Our environment matters.

Recently I’ve been supporting the local residential association by providing a document on why our environment is important for quality of life. You would of thought this goes without saying, well apparently not, due to cuts in local government spending our local estate is now suffering with services being cut to it. It’s great we have the local MLA’s which are the equivalent of MP’s in Northern Ireland involved in this as well, so we are hopeful that things will change and we will have a chance to influence those in government about local issues that the residents are concerned about..

I live right on the edge of agricultural farm land, on an estate right on the edge of the town. I get the best of both worlds really, but our council has decided to remove the verge side grass cutting and road services for icy conditions that it provides. The maintenance company that also takes care of the estate has also done the same, so with non homeowner fences starting to go into disrepair and verges becoming over grown the residents took it into their own hands and started to do it themselves, whilst fighting to get this support put back in place.

Why am I so bothered, and why am I helping them with what seems to be small things when there are bigger things to focus on surely?

Well research shows that environmental factors play a large role in how that environment is then treated, and the quality of life that residents experience, and quality of life and health are my main concern, and are not being considered in these generalised council cuts.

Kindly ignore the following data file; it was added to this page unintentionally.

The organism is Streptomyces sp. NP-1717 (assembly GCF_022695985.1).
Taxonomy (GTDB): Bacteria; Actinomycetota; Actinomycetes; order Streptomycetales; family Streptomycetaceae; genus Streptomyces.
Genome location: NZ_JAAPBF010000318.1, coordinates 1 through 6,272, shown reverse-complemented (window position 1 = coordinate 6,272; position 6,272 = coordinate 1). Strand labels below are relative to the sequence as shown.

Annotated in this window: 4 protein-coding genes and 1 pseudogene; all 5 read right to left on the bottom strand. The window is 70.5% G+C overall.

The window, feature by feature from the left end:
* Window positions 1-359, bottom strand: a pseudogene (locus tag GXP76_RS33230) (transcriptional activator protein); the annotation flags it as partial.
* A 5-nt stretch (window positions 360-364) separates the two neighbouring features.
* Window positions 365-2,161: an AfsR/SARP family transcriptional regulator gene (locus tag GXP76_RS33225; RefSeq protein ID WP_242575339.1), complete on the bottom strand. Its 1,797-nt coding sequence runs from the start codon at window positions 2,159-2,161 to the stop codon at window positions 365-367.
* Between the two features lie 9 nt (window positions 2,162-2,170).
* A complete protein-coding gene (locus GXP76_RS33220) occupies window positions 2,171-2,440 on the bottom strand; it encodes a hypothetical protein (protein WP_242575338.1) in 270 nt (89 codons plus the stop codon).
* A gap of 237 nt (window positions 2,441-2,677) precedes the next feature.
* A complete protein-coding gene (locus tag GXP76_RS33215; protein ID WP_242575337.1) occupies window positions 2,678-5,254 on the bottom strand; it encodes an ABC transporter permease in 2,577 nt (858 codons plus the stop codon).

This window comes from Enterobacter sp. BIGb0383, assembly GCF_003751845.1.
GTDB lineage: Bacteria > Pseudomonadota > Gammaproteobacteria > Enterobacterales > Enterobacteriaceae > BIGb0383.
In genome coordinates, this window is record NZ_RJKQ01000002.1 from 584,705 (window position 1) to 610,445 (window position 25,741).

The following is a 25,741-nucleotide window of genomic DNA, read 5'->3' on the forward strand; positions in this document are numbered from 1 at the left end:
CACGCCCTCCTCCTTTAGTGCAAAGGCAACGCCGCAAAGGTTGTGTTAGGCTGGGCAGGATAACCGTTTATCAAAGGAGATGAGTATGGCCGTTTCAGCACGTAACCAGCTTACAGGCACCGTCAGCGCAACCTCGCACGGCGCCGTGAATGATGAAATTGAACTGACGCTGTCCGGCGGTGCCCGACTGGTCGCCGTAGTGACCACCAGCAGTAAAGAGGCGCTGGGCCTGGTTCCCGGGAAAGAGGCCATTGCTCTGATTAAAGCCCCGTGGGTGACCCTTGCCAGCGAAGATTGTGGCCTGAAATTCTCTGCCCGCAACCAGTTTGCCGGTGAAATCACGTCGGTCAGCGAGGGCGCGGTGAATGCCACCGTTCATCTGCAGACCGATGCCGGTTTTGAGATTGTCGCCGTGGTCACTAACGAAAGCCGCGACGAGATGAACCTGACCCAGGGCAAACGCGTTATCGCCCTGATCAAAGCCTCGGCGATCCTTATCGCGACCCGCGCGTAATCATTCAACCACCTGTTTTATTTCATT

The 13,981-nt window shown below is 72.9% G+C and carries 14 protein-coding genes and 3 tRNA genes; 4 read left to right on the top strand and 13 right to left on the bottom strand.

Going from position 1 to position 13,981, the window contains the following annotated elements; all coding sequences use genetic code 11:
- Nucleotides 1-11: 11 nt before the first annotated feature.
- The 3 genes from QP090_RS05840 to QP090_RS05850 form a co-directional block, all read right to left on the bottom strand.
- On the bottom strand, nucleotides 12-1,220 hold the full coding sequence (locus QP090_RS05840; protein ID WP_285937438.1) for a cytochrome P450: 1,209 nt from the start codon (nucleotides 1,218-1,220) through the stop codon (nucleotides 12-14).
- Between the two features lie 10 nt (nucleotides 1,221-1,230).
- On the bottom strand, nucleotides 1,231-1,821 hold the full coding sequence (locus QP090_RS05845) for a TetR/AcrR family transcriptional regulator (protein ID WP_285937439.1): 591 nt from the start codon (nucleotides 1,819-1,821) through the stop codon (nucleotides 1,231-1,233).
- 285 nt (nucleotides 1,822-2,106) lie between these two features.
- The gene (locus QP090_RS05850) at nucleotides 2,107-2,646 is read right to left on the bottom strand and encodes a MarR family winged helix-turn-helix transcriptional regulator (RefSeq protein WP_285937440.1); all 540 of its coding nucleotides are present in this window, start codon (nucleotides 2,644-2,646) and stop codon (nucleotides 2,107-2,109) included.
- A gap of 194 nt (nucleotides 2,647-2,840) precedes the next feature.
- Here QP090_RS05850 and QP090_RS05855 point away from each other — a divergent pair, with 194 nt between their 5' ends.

The ‘broken window’ theory by James Wilson clearly shows how the visible deterioration of an environment then leads to a wider deterioration of behaviour and then becomes more attractive to those involved with crime. When environments are not cared for it leads to increased fly tipping, and littering, which then degrades the environment further. Our environment should be one that is safe for all to live in, and shouldn’t carry a level of fear when living in it, we should not be worried that our children can not get safely to a play area, or that verges are unsafe for them to walk in due to potential litter and dog waste that is hidden within them if not cut regularly.

Local residents in any community should feel proud of the area they live in, and that this pride is supported via environmental policies from local government departments, the residents should be able to build on a supportive government framework by caring for their own properties to create a high quality living environment, safe and desirable for those who do and wish to live there.

When the environment is one that is uncared for, it lacks the natural guardianship that we would then expect from those interested residents, this then leads clearly to increased potential for small scale crime. Fear leads to a reduction in health, those people who live in area’s which are not kept in a fashion that fosters high levels of guardianship are shown to have reduced life spans, and live in poorer conditions, no one wants that.

So we should all be working to live in the best environments we can make for ourselves because it matters. But it’s not just about where we live that matters, architects are well aware of what is called sick building syndrome, a building where lots of people just get ill. The layouts of buildings are fundamental, and can play a big role in how people perform in them, it’s been found in research that improved indoor environmental quality contributed to reductions in absenteeism and work hours because of the sick absence caused by asthma, respiratory allergies, depression, and stress.

So make your environment one that you enjoy being in, allows you to be healthy, and productive.

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